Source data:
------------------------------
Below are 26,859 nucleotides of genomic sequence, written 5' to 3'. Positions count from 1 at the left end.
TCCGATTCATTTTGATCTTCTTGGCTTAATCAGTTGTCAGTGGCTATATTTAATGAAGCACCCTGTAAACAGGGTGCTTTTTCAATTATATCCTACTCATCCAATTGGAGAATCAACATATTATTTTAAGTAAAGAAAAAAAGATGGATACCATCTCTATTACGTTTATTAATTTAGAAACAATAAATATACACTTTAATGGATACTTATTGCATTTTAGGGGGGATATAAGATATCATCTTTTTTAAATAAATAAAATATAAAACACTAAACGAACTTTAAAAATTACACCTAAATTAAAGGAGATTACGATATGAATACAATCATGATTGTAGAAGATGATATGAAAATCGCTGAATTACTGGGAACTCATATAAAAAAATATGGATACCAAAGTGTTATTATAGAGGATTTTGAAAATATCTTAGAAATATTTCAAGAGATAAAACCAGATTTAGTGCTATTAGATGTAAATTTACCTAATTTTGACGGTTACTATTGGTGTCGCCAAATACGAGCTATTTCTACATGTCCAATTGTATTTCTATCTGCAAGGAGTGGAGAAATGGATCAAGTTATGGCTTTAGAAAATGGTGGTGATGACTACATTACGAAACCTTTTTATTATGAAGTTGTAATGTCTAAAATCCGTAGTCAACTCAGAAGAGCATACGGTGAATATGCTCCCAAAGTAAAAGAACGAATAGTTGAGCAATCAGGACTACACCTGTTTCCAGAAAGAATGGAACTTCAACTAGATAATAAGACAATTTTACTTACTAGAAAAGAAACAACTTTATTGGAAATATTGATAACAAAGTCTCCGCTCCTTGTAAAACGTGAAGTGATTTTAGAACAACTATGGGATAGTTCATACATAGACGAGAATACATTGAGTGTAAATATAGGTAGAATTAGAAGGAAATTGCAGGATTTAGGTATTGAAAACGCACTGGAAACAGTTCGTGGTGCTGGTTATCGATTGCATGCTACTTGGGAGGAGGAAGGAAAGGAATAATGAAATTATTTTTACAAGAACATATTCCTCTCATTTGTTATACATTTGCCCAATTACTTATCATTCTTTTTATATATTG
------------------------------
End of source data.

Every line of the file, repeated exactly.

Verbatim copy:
Below are 26,859 nucleotides of genomic sequence, written 5' to 3'. Positions count from 1 at the left end.
TCCGATTCATTTTGATCTTCTTGGCTTAATCAGTTGTCAGTGGCTATATTTAATGAAGCACCCTGTAAACAGGGTGCTTTTTCAATTATATCCTACTCATCCAATTGGAGAATCAACATATTATTTTAAGTAAAGAAAAAAAGATGGATACCATCTCTATTACGTTTATTAATTTAGAAACAATAAATATACACTTTAATGGATACTTATTGCATTTTAGGGGGGATATAAGATATCATCTTTTTTAAATAAATAAAATATAAAACACTAAACGAACTTTAAAAATTACACCTAAATTAAAGGAGATTACGATATGAATACAATCATGATTGTAGAAGATGATATGAAAATCGCTGAATTACTGGGAACTCATATAAAAAAATATGGATACCAAAGTGTTATTATAGAGGATTTTGAAAATATCTTAGAAATATTTCAAGAGATAAAACCAGATTTAGTGCTATTAGATGTAAATTTACCTAATTTTGACGGTTACTATTGGTGTCGCCAAATACGAGCTATTTCTACATGTCCAATTGTATTTCTATCTGCAAGGAGTGGAGAAATGGATCAAGTTATGGCTTTAGAAAATGGTGGTGATGACTACATTACGAAACCTTTTTATTATGAAGTTGTAATGTCTAAAATCCGTAGTCAACTCAGAAGAGCATACGGTGAATATGCTCCCAAAGTAAAAGAACGAATAGTTGAGCAATCAGGACTACACCTGTTTCCAGAAAGAATGGAACTTCAACTAGATAATAAGACAATTTTACTTACTAGAAAAGAAACAACTTTATTGGAAATATTGATAACAAAGTCTCCGCTCCTTGTAAAACGTGAAGTGATTTTAGAACAACTATGGGATAGTTCATACATAGACGAGAATACATTGAGTGTAAATATAGGTAGAATTAGAAGGAAATTGCAGGATTTAGGTATTGAAAACGCACTGGAAACAGTTCGTGGTGCTGGTTATCGATTGCATGCTACTTGGGAGGAGGAAGGAAAGGAATAATGAAATTATTTTTACAAGAACATATTCCTCTCATTTGTTATACATTTGCCCAATTACTTATCATTCTTTTTATATATTG